I’ve been trying JT65 andf JT9 for about 5 weeks now. I thought I’d give FT8 a try. This is a new data mode designed by Joe Taylor, K1JT, and Steven Franke, K9AN. You can find more information at http://www.arrl.org/news/ft8-mode-is-latest-bright-shiny-object-in-amateur-radio-digital-world.
One of the strengths of JT65 and JT9 is that they are very sensitive, JT9 being slightly more so than JT65. However, each transmit or receive period is a minute. So it takes at least 4 minutes to complete a QSO. In many cases, the signal to noise ratio of stations is well above the minimum for a successful decode. So FT8 was designed for that, using 15 second periods rather than 1 minute. So one big advantage is that in many cases you can complete a QSO 4x faster with FT8 than JT65 or JT9.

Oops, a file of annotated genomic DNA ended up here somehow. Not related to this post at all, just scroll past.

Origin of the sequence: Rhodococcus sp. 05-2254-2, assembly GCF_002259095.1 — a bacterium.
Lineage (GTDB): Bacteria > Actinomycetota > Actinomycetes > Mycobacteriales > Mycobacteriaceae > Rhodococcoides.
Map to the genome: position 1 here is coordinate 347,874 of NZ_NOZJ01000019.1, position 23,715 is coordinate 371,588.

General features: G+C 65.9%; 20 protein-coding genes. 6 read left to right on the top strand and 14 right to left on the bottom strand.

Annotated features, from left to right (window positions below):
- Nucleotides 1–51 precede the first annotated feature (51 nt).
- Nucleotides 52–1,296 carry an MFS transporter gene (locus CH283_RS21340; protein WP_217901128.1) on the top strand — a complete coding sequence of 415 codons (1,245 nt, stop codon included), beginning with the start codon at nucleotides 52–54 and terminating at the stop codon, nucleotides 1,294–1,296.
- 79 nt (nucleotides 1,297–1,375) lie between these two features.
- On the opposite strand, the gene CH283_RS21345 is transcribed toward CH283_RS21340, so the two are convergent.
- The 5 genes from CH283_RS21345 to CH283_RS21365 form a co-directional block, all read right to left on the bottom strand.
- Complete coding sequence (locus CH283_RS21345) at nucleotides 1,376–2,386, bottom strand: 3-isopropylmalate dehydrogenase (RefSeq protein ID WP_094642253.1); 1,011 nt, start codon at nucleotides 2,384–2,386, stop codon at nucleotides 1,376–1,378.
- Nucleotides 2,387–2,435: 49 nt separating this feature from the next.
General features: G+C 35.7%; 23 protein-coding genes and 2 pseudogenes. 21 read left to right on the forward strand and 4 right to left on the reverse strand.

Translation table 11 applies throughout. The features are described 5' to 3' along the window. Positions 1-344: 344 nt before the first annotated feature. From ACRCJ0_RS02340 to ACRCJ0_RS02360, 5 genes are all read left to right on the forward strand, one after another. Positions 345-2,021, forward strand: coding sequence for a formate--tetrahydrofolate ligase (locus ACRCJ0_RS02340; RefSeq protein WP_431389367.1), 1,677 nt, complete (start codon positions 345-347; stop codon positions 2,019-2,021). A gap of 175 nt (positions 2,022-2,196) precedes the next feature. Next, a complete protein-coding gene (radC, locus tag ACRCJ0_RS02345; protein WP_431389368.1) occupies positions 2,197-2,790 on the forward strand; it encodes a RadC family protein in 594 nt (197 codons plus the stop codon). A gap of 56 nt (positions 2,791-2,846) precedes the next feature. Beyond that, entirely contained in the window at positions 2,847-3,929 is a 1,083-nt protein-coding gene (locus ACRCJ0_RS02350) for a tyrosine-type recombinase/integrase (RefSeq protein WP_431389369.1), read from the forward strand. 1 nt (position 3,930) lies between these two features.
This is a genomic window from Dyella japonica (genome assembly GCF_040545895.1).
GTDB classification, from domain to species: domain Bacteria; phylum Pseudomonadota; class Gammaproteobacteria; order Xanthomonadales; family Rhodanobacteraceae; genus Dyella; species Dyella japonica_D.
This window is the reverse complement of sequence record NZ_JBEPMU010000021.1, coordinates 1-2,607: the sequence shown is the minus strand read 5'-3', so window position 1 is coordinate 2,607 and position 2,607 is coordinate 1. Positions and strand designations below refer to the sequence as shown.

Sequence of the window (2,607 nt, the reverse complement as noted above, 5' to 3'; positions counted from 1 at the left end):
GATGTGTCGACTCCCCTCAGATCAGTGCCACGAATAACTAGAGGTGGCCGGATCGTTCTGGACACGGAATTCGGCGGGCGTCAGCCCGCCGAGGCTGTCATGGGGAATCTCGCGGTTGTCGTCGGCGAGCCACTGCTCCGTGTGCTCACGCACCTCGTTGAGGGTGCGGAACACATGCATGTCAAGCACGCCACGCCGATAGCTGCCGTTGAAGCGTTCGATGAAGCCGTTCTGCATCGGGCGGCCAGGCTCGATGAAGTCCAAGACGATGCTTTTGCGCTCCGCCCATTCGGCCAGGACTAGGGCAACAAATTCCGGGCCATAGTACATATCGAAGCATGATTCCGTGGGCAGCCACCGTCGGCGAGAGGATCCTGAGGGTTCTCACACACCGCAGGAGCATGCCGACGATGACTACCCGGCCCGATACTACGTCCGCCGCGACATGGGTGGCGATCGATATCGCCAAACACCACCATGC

Unfortunately, there’s a downside. Some JT65 and JT9 decoders, such as those in JTDX, are very good at decoding multiple replies to your CQ, even those on the same frequency (to the nearest Hz). It does this through multiple decoding passes where decoded stong signals are then deducted from the recorded data to expose weaker signals beneath. However, the same does not currently appear to be the case with the FT8 decoder in WSJT-X 1.8.0-rc1. So while you can see a reply on the waterfall, you often get no decode. This is particularly the case if your signal is strong at long distance and attracts multiple replies. Even with single replies, often decode fails despite a visible trace on the waterfall.
For working DX on 80m, I’ve found JT65 and JT9 is much better than FT8, being able to decode signals only just faintly visible on the waterfall. So which data mode you should use depends on what you are trying to achieve. For faster QSOs with decent strength signals where multiple repies are not the norm, then FT8 is a better choice. But for working DX with marginal signals, where your patience might be better rewarded, JT65 and JT9 might be better.